Fulfilling mother’s dream

Donna Habib of Farragut recently completed a book about the marriage between her mother, Knoxvillian Betty Jean Clark, and her father, Saeed El Gazzawi, of Jordan. She wrote the book using her mother’s own hand-written journals, some of which also are pictured.
Betty Jean Clark El Gazzawi recorded her life through nearly a dozen hardbound diaries, intending one day to write a book about her experiences as a Jordanian bride in the 1950s.

Unable to live to complete that task, Betty relied on her daughters to carry out her wishes — and one, Farragut resident Donna J. Habib, published her mother’s heart-felt story earlier this year.

The book, “Baba’s Southern Magnolia,” took its title from one of many sweet nicknames Habib’s father, Saeed, bestowed on young Betty, the Knoxville woman he met and married as a visiting University of Tennessee student in 1951.

Habib captured the tone of their sweet love story not only through her mother’s journals but also through seeing her parents relationship as it was throughout her childhood.

The couple’s love for each other transcended all boundaries of religion and culture, and on the surface, they could not have seemed more different.

Saeed, the first-born son to the leader of Jordan’s largest Bedoin tribe, was a Muslim and was extensively educated outside the country in order to eventually lead the tribe himself.

“He had gone to (undergraduate) school in Lebanon and was looking for a good agricultural school” in the United States, Habib recalled. “California and Tennessee both had good schools, so he flipped a coin, and here we are.”

Betty had grown up in South Knoxville and graduated from Young High School. She came from a large and loving family, who encouraged her education, and a mother who brought her up in the Church of Christ faith.

When the couple met at a UT dance in 1951, Betty had a date, but the two noticed each other right away. Finally, he gathered his courage and asked Betty’s escort if he could dance with her. The escort, of course, refused, but Saeed persisted, asking to hear the words from Betty herself. She would not turn him down, and from that night the two immediately began a courtship which, according to the book, was very well received by most of Betty’s family.

The two fell in love and married in Knoxville in Betty’s home church, even though by that time, Saeed’s father had written him that he would be disowned if he went through with the marriage.

The newlyweds forged ahead with plans for Betty to also attend UT after Saeed’s eventual graduation. Time and circumstances, however, brought about a reconciliation between Saeed and his father, and he and Betty moved to Jordan after he graduated, where they lived the rest of their married lives.

“She won them over with her sweetness, and they loved her for it,” Habib said.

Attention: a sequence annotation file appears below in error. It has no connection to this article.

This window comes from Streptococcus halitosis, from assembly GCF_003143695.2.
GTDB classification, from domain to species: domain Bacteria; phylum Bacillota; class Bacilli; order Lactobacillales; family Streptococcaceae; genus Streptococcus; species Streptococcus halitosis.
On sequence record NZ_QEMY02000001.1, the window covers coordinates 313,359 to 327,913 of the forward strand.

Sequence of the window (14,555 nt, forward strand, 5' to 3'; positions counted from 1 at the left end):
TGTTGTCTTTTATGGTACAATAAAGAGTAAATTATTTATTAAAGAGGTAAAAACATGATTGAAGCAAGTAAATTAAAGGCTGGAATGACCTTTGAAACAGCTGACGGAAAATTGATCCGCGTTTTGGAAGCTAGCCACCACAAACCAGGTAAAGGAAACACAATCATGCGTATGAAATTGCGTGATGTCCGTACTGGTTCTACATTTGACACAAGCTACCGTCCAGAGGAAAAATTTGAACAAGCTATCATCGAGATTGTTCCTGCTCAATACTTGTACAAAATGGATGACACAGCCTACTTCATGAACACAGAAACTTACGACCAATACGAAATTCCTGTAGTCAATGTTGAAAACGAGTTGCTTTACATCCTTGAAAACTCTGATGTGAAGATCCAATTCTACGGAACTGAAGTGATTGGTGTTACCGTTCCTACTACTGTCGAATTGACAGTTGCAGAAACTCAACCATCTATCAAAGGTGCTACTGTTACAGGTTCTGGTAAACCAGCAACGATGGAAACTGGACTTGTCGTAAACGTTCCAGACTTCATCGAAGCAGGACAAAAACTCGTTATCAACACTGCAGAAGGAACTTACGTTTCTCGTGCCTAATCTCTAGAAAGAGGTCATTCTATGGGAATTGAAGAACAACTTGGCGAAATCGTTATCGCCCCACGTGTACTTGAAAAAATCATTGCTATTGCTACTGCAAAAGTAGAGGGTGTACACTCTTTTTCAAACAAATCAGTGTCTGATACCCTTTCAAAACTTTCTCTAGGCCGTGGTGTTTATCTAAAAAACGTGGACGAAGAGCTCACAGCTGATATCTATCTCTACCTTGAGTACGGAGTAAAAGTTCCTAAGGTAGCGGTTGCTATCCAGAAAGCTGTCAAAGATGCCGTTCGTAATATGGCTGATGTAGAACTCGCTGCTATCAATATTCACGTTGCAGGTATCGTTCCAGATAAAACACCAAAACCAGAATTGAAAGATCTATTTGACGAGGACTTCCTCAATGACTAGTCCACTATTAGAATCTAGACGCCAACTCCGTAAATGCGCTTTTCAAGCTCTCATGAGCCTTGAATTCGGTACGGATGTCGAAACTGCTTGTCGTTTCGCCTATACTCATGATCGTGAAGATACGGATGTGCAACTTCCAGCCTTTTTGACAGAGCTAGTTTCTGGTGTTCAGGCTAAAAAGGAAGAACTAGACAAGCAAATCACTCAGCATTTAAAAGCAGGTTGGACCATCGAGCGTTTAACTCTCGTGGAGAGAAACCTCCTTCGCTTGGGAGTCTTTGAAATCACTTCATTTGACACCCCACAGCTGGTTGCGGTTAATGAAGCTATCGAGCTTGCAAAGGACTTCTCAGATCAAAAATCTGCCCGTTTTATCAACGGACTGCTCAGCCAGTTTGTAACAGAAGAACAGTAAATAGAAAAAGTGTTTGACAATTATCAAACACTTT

It was not an easy time for Betty, who had to adjust not only to new people, cultures, climates and food, but also to the fact she was halfway around the world from the only life she had ever known.

Habib said she believes her mother kept so many journals because “she was lonely and didn’t really have anyone to talk to when they first moved to Jordan.

“There were a lot of tears those first three years in Jordan. She was pregnant with my sister, Suzi, when they first arrived. There were a lot of emotions for her. My father was very busy, and he was her only outlet to speak her language.”

Betty eventually came into her own, learning the language and customs while also remaining the girl with whom Saeed had fallen in love. He encouraged her to continue in her faith and did not try to change her ways of dress or even discourage her from smoking, as most women did not do publicly in Jordan at that time.

“He loved my mother for who she was and did not try to change her. That is what true love is,” their daughter said.

After a lengthy illness, Betty died in 1974, but not before ensuring the couple’s four children would attend UT to attain the education she was unable to achieve for herself.

“My father wanted her to go [to college], but she would not stay [in Knoxville] without him.”

Habib was only able to bring herself to read the journals about 10 years ago, and it still proved to be a daunting task.

“It was hard and took about three years (to read them all),” she said, adding the emotional aspect sometimes is still overwhelming to her.

“But I could feel the girl she was at 24, who was from Knoxville but had gone to the Jordan Valley so far away.”

Habib said it was important to her to tell her mother’s story, showing how even though Betty left Knoxville more than 65 years ago to travel halfway around the world, her children brought the trip full circle.

“She affected who we are and where we are,” Habib said. “We all came to UT, and my brothers married two women from Knoxville.”

Habib married and lived in Cairo, Egypt, for 22 years before moving back to Knoxville herself, and said her sister, Suzi — their last remaining family member in Jordan — has plans to move to Knoxville, too, after settling family property.

Baba’s Southern Magnolia is available on amazon.com.